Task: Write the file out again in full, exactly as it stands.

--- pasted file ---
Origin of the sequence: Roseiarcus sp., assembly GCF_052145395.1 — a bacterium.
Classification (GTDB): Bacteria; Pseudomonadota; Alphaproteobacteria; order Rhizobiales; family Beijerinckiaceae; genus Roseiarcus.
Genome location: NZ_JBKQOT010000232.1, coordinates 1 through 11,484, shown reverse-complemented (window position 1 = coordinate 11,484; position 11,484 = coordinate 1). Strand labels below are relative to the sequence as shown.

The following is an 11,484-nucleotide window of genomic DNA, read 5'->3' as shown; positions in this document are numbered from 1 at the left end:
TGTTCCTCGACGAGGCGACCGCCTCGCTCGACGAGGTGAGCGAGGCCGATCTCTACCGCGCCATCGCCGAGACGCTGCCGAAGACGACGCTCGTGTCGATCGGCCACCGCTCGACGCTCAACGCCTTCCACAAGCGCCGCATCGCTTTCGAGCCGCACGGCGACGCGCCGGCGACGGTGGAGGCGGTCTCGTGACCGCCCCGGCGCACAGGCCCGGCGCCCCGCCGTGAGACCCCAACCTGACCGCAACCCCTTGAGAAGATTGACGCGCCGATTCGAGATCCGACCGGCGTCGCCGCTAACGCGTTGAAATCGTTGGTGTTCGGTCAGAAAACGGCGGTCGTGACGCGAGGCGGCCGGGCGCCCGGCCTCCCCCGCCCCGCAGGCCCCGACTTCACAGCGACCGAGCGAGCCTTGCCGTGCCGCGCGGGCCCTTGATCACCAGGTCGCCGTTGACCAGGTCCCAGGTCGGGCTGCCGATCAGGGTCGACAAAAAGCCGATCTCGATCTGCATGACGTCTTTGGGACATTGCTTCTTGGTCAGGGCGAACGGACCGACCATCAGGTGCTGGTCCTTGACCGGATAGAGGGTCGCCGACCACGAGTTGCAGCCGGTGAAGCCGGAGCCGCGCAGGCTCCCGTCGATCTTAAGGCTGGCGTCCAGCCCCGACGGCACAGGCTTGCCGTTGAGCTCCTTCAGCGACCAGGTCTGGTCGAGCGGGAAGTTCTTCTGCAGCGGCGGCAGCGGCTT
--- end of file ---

Origin of the sequence: Roseiarcus sp., assembly GCF_052145395.1 — a bacterium.
Classification (GTDB): Bacteria; Pseudomonadota; Alphaproteobacteria; order Rhizobiales; family Beijerinckiaceae; genus Roseiarcus.
Genome location: NZ_JBKQOT010000232.1, coordinates 1 through 11,484, shown reverse-complemented (window position 1 = coordinate 11,484; position 11,484 = coordinate 1). Strand labels below are relative to the sequence as shown.

The following is an 11,484-nucleotide window of genomic DNA, read 5'->3' as shown; positions in this document are numbered from 1 at the left end:
TGTTCCTCGACGAGGCGACCGCCTCGCTCGACGAGGTGAGCGAGGCCGATCTCTACCGCGCCATCGCCGAGACGCTGCCGAAGACGACGCTCGTGTCGATCGGCCACCGCTCGACGCTCAACGCCTTCCACAAGCGCCGCATCGCTTTCGAGCCGCACGGCGACGCGCCGGCGACGGTGGAGGCGGTCTCGTGACCGCCCCGGCGCACAGGCCCGGCGCCCCGCCGTGAGACCCCAACCTGACCGCAACCCCTTGAGAAGATTGACGCGCCGATTCGAGATCCGACCGGCGTCGCCGCTAACGCGTTGAAATCGTTGGTGTTCGGTCAGAAAACGGCGGTCGTGACGCGAGGCGGCCGGGCGCCCGGCCTCCCCCGCCCCGCAGGCCCCGACTTCACAGCGACCGAGCGAGCCTTGCCGTGCCGCGCGGGCCCTTGATCACCAGGTCGCCGTTGACCAGGTCCCAGGTCGGGCTGCCGATCAGGGTCGACAAAAAGCCGATCTCGATCTGCATGACGTCTTTGGGACATTGCTTCTTGGTCAGGGCGAACGGACCGACCATCAGGTGCTGGTCCTTGACCGGATAGAGGGTCGCCGACCACGAGTTGCAGCCGGTGAAGCCGGAGCCGCGCAGGCTCCCGTCGATCTTAAGGCTGGCGTCCAGCCCCGACGGCACAGGCTTGCCGTTGAGCTCCTTCAGCGACCAGGTCTGGTCGAGCGGGAAGTTCTTCTGCAGCGGCGGCAGCGGCTT